FizzBuzz in Python
I find myself focusing on interviewing these days. On the one hand I might need to get a “real job” and will be sitting in the interviewee chair. On the other I may soon be able to hire or at least contract out some Python work and will need to evaluate a potential candidate.
FizzBuzz is one of those annoying exercises that, at least in theory, helps to evaluate how a candidate thinks. Can he or she actually do the loops and evaluation necessary to derive a correct answer? What’s their first instinct and what approach does she take to optimize her approach? Does he get stuck on some part of it?
Using lookup sets pre-generated is faster.
Well…seems like a good exercise for a rainy morning. How would I approach this in Python? My first reaction was to pre-build sets of multiples of 3 and of 5 up to 100 and then use membership comparison in evaluating if the output is a “Fizz”, a “Buzz”, a “FizzBuzz” or the raw number. Sure: the traditional logic would involve division or “mod”, but what would be the fastest way to do it?
Using Sets with Membership
Back in the day I found myself writing a lot of parsers and evaluating text to branch execution. The quickest method was to generate or embed lookup tables. Compile time rather than execution time.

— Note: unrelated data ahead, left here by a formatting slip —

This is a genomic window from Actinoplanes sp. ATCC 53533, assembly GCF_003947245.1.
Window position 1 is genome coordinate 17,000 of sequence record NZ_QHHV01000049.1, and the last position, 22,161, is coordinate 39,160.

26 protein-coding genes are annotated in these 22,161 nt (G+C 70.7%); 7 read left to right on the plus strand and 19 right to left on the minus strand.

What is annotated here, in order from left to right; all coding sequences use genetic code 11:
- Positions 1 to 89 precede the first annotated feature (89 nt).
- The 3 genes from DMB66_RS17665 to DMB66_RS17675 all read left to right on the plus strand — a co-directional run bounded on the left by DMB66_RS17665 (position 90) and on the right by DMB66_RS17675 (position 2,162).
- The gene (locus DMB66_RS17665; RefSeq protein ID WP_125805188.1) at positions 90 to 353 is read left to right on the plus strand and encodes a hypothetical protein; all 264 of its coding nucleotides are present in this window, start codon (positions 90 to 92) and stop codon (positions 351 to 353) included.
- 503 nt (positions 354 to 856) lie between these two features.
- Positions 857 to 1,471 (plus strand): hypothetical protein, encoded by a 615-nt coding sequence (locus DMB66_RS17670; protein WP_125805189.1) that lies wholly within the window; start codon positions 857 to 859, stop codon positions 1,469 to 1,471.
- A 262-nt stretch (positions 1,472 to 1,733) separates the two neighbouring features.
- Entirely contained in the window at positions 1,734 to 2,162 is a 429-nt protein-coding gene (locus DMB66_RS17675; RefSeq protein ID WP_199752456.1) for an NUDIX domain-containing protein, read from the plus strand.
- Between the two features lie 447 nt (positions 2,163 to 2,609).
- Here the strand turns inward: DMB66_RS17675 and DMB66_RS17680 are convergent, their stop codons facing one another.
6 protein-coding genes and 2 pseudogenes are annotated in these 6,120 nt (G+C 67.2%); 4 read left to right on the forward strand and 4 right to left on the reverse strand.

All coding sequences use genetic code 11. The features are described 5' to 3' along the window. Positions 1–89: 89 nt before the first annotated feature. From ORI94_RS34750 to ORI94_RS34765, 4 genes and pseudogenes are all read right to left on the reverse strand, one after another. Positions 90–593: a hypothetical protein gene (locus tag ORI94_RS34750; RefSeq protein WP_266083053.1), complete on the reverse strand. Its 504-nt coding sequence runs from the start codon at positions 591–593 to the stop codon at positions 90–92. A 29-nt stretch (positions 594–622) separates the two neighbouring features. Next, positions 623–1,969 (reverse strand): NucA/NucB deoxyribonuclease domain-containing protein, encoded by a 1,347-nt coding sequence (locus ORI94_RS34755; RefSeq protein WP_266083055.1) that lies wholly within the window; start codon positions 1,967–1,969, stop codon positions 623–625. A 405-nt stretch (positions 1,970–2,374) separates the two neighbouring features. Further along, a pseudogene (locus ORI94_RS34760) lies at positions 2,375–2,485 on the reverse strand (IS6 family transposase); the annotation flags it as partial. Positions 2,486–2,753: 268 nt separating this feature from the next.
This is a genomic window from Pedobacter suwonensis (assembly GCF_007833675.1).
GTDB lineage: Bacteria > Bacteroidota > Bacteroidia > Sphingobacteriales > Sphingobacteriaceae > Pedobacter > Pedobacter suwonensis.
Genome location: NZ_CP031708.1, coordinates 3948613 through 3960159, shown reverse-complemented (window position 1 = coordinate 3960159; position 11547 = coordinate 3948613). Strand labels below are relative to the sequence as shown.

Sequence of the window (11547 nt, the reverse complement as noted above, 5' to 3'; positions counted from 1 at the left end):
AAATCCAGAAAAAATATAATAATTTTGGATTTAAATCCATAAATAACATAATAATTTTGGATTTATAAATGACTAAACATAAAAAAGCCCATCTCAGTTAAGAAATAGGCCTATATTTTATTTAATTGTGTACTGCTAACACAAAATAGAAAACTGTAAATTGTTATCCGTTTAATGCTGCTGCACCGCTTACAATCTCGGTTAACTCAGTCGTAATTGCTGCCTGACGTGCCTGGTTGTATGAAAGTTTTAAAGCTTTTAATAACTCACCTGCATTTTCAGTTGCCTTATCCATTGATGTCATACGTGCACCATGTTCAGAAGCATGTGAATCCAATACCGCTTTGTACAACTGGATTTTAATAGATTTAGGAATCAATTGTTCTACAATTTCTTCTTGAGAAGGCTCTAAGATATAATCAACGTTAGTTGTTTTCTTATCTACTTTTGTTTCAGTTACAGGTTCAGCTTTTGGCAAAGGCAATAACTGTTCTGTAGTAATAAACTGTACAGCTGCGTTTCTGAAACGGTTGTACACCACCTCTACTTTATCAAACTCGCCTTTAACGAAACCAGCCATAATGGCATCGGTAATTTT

Applying this to the FizzBuzz problem one can generate four Python sets each with the numbers from 1–100 that match.
Then when figuring out which is which, a number is evaluated with set membership.
I add the matching number to an output set rather than print it, because to see what’s quickest I’m going to do it (as Austin Powers says) 1 million times. Pinky pointing to the side of your mouth, of course.
The solution is a bit more complex, but is quicker than the “traditional” approach using modulo.
Using Modulo Comparison
Modulo is math. (num % 5) evaluates to 0 if there is no remainder, and hence is evenly divisible by 5. While this is somewhat expensive, it’s rarely that expensive to worry about. Unless one is writing firmware for a lower-power embedded CPU.
Using a straight-forward approach (trying to organize the “if” statements for what we know would be most frequently true):
How did this approach fare for performance:
Not too badly, but slower by about 10 seconds on average. Interestingly, when I attempted to “optimize” the code by performing the modulo comparisons just once and then using the booleans to find matches it was slower — probably because the Python runtime was not able to optimize as well.
Comparing Sets vs Modulo
So when looking at the two methods:
- Using set membership: ~40 seconds
- Using modulo compares: ~50 seconds
Would our world-changing problem solving fix the economy, feed the hungry and disrupt inefficient old-world business models? Naw. And would the extra complexity be worth the enhanced performance? For a single run, no way. But if this were an “inner loop” that is called thousands or hundreds of thousands of times, then it probably would be worth the extra lines of code. However, if the numbers were needed to evaluate were from 1 to 100,000,000 then the size of the sets and the overhead to generate them would probably negate the final run-time advantage. Unless it mattered — really mattered — for performing up to required expectations.